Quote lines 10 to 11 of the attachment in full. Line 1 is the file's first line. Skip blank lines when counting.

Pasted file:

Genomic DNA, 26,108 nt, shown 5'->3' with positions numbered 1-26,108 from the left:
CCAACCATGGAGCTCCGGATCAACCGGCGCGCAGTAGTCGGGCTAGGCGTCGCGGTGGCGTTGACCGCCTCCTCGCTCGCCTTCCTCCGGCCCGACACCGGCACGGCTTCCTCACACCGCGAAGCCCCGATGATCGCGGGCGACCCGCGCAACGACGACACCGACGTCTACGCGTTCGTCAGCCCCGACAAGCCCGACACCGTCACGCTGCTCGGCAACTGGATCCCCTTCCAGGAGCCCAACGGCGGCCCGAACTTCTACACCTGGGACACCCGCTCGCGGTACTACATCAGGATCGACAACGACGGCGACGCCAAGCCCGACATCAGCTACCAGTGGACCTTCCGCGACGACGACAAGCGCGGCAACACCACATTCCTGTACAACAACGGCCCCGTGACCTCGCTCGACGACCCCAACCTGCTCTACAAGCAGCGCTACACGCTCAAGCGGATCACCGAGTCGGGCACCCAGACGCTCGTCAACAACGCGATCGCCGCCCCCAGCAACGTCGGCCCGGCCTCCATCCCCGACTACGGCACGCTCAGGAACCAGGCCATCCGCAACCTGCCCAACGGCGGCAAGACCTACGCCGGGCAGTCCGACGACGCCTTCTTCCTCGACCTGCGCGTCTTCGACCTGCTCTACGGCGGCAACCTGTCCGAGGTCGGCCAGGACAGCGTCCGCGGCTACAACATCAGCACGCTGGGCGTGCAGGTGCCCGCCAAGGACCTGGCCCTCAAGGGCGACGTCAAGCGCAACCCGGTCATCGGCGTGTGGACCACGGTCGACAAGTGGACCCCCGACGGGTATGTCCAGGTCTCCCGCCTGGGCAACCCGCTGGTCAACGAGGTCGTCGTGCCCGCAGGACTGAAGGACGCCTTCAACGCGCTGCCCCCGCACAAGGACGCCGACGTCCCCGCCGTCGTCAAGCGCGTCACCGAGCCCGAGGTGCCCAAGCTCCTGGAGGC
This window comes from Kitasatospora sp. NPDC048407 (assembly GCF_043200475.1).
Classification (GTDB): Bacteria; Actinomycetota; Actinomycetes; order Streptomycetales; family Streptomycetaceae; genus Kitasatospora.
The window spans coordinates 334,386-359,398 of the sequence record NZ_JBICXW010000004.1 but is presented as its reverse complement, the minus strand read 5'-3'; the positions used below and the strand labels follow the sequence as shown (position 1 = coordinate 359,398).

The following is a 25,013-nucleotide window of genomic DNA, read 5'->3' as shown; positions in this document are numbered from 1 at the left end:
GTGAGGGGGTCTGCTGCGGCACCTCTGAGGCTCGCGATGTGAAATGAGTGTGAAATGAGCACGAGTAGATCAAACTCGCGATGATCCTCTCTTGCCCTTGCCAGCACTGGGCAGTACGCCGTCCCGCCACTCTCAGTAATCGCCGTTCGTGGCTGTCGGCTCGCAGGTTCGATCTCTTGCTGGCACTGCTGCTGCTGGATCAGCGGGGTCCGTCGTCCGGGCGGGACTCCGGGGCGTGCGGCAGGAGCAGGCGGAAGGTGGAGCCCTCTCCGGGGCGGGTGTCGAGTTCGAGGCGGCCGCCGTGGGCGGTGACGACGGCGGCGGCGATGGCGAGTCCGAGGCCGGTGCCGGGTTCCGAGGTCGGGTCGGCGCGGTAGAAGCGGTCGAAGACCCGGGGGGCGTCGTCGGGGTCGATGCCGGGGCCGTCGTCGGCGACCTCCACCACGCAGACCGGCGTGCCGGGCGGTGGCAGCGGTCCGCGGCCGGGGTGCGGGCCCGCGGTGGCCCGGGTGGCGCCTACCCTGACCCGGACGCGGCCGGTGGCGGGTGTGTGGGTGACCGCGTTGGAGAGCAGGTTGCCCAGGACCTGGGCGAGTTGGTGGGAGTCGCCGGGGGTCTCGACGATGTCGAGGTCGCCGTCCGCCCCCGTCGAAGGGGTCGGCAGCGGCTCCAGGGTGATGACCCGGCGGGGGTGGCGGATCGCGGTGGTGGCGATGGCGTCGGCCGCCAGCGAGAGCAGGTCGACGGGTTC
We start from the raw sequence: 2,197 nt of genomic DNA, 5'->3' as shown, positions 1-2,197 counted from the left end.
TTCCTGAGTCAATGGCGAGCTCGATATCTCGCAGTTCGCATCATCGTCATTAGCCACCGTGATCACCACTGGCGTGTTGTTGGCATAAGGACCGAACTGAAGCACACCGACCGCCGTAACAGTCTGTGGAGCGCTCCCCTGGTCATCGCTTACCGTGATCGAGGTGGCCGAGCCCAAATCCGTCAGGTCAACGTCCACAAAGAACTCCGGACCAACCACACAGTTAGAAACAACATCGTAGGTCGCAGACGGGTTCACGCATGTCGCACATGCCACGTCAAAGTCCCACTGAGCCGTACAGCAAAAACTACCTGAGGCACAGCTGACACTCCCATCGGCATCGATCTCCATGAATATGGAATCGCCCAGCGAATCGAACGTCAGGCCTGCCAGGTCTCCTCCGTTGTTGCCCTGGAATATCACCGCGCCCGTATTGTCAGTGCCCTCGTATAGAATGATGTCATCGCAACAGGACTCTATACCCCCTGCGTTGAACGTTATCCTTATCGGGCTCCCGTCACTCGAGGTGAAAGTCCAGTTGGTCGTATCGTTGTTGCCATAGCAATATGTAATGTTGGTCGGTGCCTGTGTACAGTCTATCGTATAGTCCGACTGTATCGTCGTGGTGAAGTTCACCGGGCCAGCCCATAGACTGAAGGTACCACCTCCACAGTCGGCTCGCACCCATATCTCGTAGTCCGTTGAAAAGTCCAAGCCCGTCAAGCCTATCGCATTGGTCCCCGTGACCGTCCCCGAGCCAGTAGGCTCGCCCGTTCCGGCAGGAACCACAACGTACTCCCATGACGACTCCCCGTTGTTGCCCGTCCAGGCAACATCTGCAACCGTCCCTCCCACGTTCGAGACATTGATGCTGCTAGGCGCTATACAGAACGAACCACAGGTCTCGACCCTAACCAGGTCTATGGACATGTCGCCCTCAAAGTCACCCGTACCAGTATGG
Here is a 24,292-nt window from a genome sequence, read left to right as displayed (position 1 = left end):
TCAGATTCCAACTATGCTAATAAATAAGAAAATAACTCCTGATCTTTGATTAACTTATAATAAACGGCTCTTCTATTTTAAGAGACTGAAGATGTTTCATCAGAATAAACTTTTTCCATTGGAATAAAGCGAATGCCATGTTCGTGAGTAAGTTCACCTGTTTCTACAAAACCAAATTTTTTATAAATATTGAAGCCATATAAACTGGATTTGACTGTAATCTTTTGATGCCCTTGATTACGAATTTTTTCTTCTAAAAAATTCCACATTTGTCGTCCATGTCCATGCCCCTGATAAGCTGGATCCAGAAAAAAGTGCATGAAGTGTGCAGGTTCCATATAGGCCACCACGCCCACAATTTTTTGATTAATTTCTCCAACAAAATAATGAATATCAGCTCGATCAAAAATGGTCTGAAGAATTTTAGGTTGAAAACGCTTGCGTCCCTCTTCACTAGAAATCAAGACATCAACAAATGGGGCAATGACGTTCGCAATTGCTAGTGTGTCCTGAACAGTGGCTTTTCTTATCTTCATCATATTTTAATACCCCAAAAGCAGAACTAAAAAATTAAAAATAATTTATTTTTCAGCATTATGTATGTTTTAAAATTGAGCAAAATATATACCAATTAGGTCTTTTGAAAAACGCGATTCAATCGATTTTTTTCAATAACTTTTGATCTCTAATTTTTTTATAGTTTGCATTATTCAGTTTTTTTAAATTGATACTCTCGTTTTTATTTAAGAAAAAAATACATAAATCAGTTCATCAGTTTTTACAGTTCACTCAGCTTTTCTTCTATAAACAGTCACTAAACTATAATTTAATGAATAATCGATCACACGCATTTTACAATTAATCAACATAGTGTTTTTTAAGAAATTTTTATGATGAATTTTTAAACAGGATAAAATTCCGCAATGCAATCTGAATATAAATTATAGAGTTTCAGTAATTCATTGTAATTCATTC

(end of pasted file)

Here is a 24,292-nt window from a genome sequence, read left to right as displayed (position 1 = left end):
TCAGATTCCAACTATGCTAATAAATAAGAAAATAACTCCTGATCTTTGATTAACTTATAATAAACGGCTCTTCTATTTTAAGAGACTGAAGATGTTTCATCAGAATAAACTTTTTCCATTGGAATAAAGCGAATGCCATGTTCGTGAGTAAGTTCACCTGTTTCTACAAAACCAAATTTTTTATAAATATTGAAGCCATATAAACTGGATTTGACTGTAATCTTTTGATGCCCTTGATTACGAATTTTTTCTTCTAAAAAATTCCACATTTGTCGTCCATGTCCATGCCCCTGATAAGCTGGATCCAGAAAAAAGTGCATGAAGTGTGCAGGTTCCATATAGGCCACCACGCCCACAATTTTTTGATTAATTTCTCCAACAAAATAATGAATATCAGCTCGATCAAAAATGGTCTGAAGAATTTTAGGTTGAAAACGCTTGCGTCCCTCTTCACTAGAAATCAAGACATCAACAAATGGGGCAATGACGTTCGCAATTGCTAGTGTGTCCTGAACAGTGGCTTTTCTTATCTTCATCATATTTTAATACCCCAAAAGCAGAACTAAAAAATTAAAAATAATTTATTTTTCAGCATTATGTATGTTTTAAAATTGAGCAAAATATATACCAATTAGGTCTTTTGAAAAACGCGATTCAATCGATTTTTTTCAATAACTTTTGATCTCTAATTTTTTTATAGTTTGCATTATTCAGTTTTTTTAAATTGATACTCTCGTTTTTATTTAAGAAAAAAATACATAAATCAGTTCATCAGTTTTTACAGTTCACTCAGCTTTTCTTCTATAAACAGTCACTAAACTATAATTTAATGAATAATCGATCACACGCATTTTACAATTAATCAACATAGTGTTTTTTAAGAAATTTTTATGATGAATTTTTAAACAGGATAAAATTCCGCAATGCAATCTGAATATAAATTATAGAGTTTCAGTAATTCATTGTAATTCATTC